A short upper lip can also cause excessive gingival display, especially in cases where the muscles of the upper lip pull the lip closer to the nose. When this happens, more of the gums are visible when smiling.

Some excessive gingival displays are due to the shape of the upper jawbone. Overgrowth of the bone under the nose that supports the front teeth may cause the teeth to appear short and protruded.

In many cases, excessive gingival display is due to one or more of these factors. Skeletal shape, a short upper lip, slowed eruption, gum swelling, medications, and simply having unusually short teeth are all conditions that may result in an excessive gingival display. Deciding the best treatment depends on finding the underlying cause or causes then making a treatment plan to address them.

Treatment Options For Gummy Smiles

Because of the many causes of excessive gingival display, treatments for this condition vary. First, it is important to schedule a consultation in regards to the various treatment options offered. Once one of our experienced cosmetic dentists examines you to determine the cause of your excessive gingival display, they will thoroughly discuss treatment options and next steps.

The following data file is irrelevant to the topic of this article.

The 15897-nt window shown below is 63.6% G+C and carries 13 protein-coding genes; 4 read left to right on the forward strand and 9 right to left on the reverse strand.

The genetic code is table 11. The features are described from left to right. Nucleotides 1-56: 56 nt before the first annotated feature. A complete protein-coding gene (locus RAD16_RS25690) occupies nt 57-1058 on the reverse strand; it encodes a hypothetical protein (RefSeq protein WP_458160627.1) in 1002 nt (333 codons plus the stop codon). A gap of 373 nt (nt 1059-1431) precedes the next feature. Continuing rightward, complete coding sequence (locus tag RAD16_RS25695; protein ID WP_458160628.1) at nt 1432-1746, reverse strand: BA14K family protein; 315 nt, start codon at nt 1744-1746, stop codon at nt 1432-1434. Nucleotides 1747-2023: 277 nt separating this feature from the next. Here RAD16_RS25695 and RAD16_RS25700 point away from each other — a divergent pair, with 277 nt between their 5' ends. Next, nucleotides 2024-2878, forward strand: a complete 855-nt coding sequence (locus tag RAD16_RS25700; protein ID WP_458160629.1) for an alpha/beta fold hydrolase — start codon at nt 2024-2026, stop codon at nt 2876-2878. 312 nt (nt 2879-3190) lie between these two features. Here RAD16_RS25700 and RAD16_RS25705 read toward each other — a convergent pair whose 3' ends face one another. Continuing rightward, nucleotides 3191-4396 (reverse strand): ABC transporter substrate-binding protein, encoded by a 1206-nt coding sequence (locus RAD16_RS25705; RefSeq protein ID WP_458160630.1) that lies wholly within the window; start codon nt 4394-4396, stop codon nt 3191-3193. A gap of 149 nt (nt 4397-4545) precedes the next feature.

Dentists treat the overgrowth of the gum tissue in several ways. A professional cleaning to remove debris from under the gums is sometimes all that it takes to get the swollen tissue back to normal. Mouth rinses and antibiotics may also help in some cases.

For severe cases of overgrowth, your dentist may need to surgically remove some of the tissue, referred to as “crown lengthening.” They will sculpt the gum tissue back to a pleasing shape and position on the teeth. Most dentists use lasers for this type of excessive gingival display surgery and complete the treatment right in their office.

If your excessive gingival display is due to delayed eruption of your front teeth or unusually short front teeth from grinding or trauma, your dentist will probably recommend crowns to make the teeth longer. Crowns, along with anti-grinding mouthguards, will restore your short teeth to a normal, pleasing length with the gums in a better position.

Cases where the dentist determines that a short upper lip or overgrowth of the upper jawbone are the cause of your excessive gingival display may need more extensive surgery. Oral surgeons and plastic surgeons have several reliable procedures to correct these conditions.